After all of President Obama’s blather about ‘equality,’ how well have Blacks fared under this black President, Obama’s, Presidency? They’ve fared worse than any other ethnic group. (Black Agenda Report even headlined “The Expansion of Black American Misery under Barack Obama’s Watch.”) Yet Blacks still support him more than any other ethnicity does. That’s really a scandal (about both Obama, and the Blacks who admire him after he has thus screwed Blacks). Sanders isn’t aiming to appeal to some racial or gender group; he’s aiming to appeal to — and to serve — the American public. This isn’t a nationalist campaign. It’s a patriotic campaign, in the country that was founded by a Revolution that was waged against the aristocrats in their own era and place. (The aristocrats then happened to be British.) Instead of the mere spouting by some aristocrats, of noblesse oblige, which gets buildings or hospital-wings named after them, it’s: You need less, now pay more to the public that makes this wealth possible for you.


If Sanders is a modern revolutionary, then politicians such as Obama and the Clintons (and all Republicans) are today’s version of the Redcoats — America’s enemies, the aristocracy that our Founders tried to outlaw but couldn’t. That’s the real difference between Bernie Sanders versus Obama & the Clintons — and all Republicans (since conservatism is the declared, and not only the real, ideology of that Party).

Bernie Sanders is aiming to return the Democratic Party to its FDR roots, which was when the Party had the most reason to be proud of what it stood for. Here is how Franklin Delano Roosevelt put it:

We know now that Government by organized money is just as dangerous as Government by organized mob. Never before in all our history have these forces been so united against one candidate as they stand today. They are unanimous in their hate for me—and I welcome their hatred.

I should like to have it said of my first Administration that in it the forces of selfishness and of lust for power met their match. I should like to have it said of my second Administration that in it these forces met their master.

It’s a heritage that Bernie Sanders can proudly, and honestly, claim to be his own. Today’s Democratic Party Establishment, such as Robert Rubin’s Hamilton Project, and Bill Clinton’s Democratic Leadership Council or New Democrats, cannot. (In fact, to the exact contrary: both Rubin and Clinton ended FDR’s Glass-Steagall Act, and thus prepared the way for George W. Bush to crash the U.S. economy.)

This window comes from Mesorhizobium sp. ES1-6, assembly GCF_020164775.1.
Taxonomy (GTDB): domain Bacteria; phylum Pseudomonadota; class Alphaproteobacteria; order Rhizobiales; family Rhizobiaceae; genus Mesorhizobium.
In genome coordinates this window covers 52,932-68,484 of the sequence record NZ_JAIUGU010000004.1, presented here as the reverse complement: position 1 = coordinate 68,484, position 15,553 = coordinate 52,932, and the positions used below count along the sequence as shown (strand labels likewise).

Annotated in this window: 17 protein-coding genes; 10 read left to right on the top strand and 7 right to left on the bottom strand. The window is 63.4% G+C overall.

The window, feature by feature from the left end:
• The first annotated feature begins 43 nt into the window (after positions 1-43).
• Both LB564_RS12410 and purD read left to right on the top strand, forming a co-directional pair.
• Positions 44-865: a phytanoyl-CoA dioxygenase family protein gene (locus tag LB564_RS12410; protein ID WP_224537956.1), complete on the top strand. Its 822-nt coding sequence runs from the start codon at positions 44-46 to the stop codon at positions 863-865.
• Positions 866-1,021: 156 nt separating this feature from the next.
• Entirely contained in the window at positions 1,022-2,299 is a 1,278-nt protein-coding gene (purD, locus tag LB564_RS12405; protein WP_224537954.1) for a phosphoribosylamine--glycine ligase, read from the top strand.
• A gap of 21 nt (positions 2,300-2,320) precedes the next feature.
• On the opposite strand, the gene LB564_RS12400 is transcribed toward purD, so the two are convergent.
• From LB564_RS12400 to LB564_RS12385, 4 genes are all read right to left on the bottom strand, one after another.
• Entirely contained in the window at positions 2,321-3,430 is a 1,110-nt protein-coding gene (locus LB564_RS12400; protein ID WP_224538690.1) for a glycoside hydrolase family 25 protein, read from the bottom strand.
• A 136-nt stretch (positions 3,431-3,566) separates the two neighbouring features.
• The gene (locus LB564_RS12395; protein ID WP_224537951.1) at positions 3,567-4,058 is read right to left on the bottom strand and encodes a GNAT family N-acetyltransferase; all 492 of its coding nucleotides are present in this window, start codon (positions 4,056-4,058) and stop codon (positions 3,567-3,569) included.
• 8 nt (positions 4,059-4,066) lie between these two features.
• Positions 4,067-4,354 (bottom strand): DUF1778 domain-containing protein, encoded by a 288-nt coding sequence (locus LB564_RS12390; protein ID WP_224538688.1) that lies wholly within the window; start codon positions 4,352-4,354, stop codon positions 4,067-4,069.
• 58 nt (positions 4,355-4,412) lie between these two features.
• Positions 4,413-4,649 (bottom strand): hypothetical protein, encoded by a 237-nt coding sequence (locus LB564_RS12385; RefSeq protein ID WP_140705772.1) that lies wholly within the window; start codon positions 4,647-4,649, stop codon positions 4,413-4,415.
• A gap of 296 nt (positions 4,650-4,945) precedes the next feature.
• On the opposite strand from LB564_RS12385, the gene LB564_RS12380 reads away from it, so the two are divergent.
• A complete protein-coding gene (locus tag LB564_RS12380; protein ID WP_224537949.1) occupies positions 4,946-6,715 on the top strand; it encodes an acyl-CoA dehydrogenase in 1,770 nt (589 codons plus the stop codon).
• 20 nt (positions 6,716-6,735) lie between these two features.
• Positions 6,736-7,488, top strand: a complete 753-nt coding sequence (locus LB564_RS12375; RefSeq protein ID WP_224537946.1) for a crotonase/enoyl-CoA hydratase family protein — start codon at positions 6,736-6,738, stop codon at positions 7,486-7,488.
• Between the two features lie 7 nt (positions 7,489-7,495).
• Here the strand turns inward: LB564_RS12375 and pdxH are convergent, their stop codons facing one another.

There’s a problem in this country that goes deeper than ethnic bigotry, and it’s economic bigotry — the belief that a person’s net worth reflects his or her moral worth. When President Obama said to Wall Street’s CEOs, on 27 March 2009, “My administration is the only thing between you and the pitchforks,” he was telling them that the Occupy Wall Street demonstrators were today’s version of the old KKK who had lynched Blacks — and that those CEOs who kept the fortunes they had made from bilking MBS investors were today’s version of the Blacks who had been lynched. FDR wouldn’t agree with any of that. Nor would Bernie Sanders. That’s what we need again, inside the White House.

Investigative historian Eric Zuesse is the author, most recently, of They’re Not Even Close: The Democratic vs. Republican Economic Records, 1910-2010, and of CHRIST’S VENTRILOQUISTS: The Event that Created Christianity.


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Categories: Essays, latest, United States
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Brad Benson
Brad Benson
Aug 27, 2015 10:17 PM

Well Eric, I’ll be voting for Bernie if the guy gets that far, but it won’t be permitted. He is the only mainstream candidate that I would consider voting for this time around and, if I do, I’ll be holding my nose for the umpteenth time in my life. (I’m 64 and this may be the last time I bother to vote). I agree with you that Larry Summers may be one of the biggest asshats to have ever served in government. I agree that Obama is even more radical than Summers in regard to his economic policies. However, here you make the same mistake that so many other disaffected “liberal Democrats” are making and this makes your argument flawed. Margaret Kimberly, in the other article about Sanders which appears on this page, said it very succinctly, as follows: “There is blatant dishonesty in claiming to want a changed domestic… Read more »

Aug 27, 2015 6:46 PM

My observation is that hatred some poor have toward the rich is the real issue.

Seamus Padraig
Seamus Padraig
Aug 27, 2015 2:47 PM

“The only economists who still thought (and publicly expressed) that high unemployment was the result of increased economic productivity, were people like Glenn Hubbard, who had headed George W. Bush’s Council of Economic Advisors.” Actually, Hubbard here is saying the same thing as Karl Marx once did: automation will ultimately replace human labor. Marx, for his part, hoped to structure society in a way that less demand for labor would result in more leisure time for all, rather than in more un-/underemployment for the many. That’s why he advocated collective ownership of the means of production, so that that the returns from greater productivity would accrue to society as a whole, rather than just to the 1%. “This isn’t a nationalist campaign. It’s a patriotic campaign…” What, down deep, is the difference between ‘nationalism’ and ‘patriotism’? Sounds like a rhetorical sleight-of-hand to me. As far as Bernie is concerned, as… Read more »